The New York Times updates Twitter’s policy for journalists

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The New York Times is updating its policies on how its journalists use Twitter and stressing that using the social media platform is optional given the dangers of online harassment.

In a memo to employees shared Thursday with The Hill, Dean Baquet, the newspaper’s editor, announced what he called a “reset of our approach,” giving new guidelines that “maintain a presence on Twitter and social media is now purely optional for Times reporters.

Baquet wrote that he had heard from staffers talking about “the challenges that Twitter presents”, writing that staffers at the main national newspaper “can often rely too heavily on Twitter as a tool for reporting and feedback”.

Such returns Baquet wrote, can be detrimental to Times journalism when “our feeds become echo chambers”.

Baquet said it will be purely optional for Times reporters to use Twitter in the future, and that the organization’s leadership will take steps to support anyone who decides to stop using the platform.

“If you choose to stay, we encourage you to significantly reduce the time you spend on the platform, tweeting or scrolling, compared to other parts of your job,” he said. writing.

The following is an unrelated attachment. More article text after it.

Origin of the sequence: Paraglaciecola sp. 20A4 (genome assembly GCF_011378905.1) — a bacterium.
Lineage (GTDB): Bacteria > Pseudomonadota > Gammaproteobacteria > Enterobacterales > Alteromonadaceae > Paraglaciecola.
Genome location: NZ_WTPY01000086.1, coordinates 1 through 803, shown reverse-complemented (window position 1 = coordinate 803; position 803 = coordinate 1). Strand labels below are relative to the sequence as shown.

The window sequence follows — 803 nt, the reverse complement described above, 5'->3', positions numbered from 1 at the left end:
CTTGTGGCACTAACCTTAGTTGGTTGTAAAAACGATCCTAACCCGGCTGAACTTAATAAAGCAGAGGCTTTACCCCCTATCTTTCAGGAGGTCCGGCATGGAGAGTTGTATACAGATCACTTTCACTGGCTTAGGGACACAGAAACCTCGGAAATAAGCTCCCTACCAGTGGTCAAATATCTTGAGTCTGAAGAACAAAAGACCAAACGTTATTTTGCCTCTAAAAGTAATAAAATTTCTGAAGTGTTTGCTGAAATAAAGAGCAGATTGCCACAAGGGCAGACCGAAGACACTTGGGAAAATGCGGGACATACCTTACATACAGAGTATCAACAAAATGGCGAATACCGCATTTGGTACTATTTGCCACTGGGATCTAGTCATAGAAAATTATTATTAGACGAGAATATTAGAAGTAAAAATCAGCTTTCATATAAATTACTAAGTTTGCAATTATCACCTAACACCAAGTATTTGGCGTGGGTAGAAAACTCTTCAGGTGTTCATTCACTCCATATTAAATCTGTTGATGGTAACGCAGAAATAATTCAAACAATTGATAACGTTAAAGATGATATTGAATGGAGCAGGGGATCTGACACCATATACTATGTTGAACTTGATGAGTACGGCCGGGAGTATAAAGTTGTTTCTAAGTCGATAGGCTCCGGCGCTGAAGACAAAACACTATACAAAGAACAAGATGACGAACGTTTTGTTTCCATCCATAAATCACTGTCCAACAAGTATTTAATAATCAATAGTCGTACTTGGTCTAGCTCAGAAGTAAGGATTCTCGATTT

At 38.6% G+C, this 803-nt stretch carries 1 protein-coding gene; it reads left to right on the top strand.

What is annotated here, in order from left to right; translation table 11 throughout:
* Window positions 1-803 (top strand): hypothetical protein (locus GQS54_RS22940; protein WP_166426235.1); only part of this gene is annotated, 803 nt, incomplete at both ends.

The Times clarified on Thursday that it has never been mandatory for its journalists to use Twitter.

Several journalists from various major media companies have raised concerns in recent months about an increase in threats they say they face from readers and the wider online community based on their reporting.

Former Times reporter Taylor Lorenz has been one of the most vocal reporters in the country about the harassment she has faced while covering internet culture and the creator economy. Lorenz, who previously worked at The Hill, said she did not feel supported by The Times following such online harassment.

“We take these attacks very seriously and we know how much these abuses affect the well-being, sense of safety and ability of our colleagues to do their jobs. We have a dedicated team to support Times journalists, and we are rolling out new training and tools to help prevent and respond to online abuse,” Baquet said in his note. “It’s an industry-wide scourge, but we’re determined to act.”

Lorenz said Thursday morning that Baquet’s words fall flat.

“The problem with the NYT is that they consistently embrace attacks of bad faith online and punish their reporters when subjected to gamergate-style smear campaigns,” she said on a series of tweets. “Editors are more obsessed with Twitter than the majority of the newsroom, stalking employees with every response. Saying they go to the police even more is counterproductive and damaging to journalists, especially to those who need to use the Internet for reporting.

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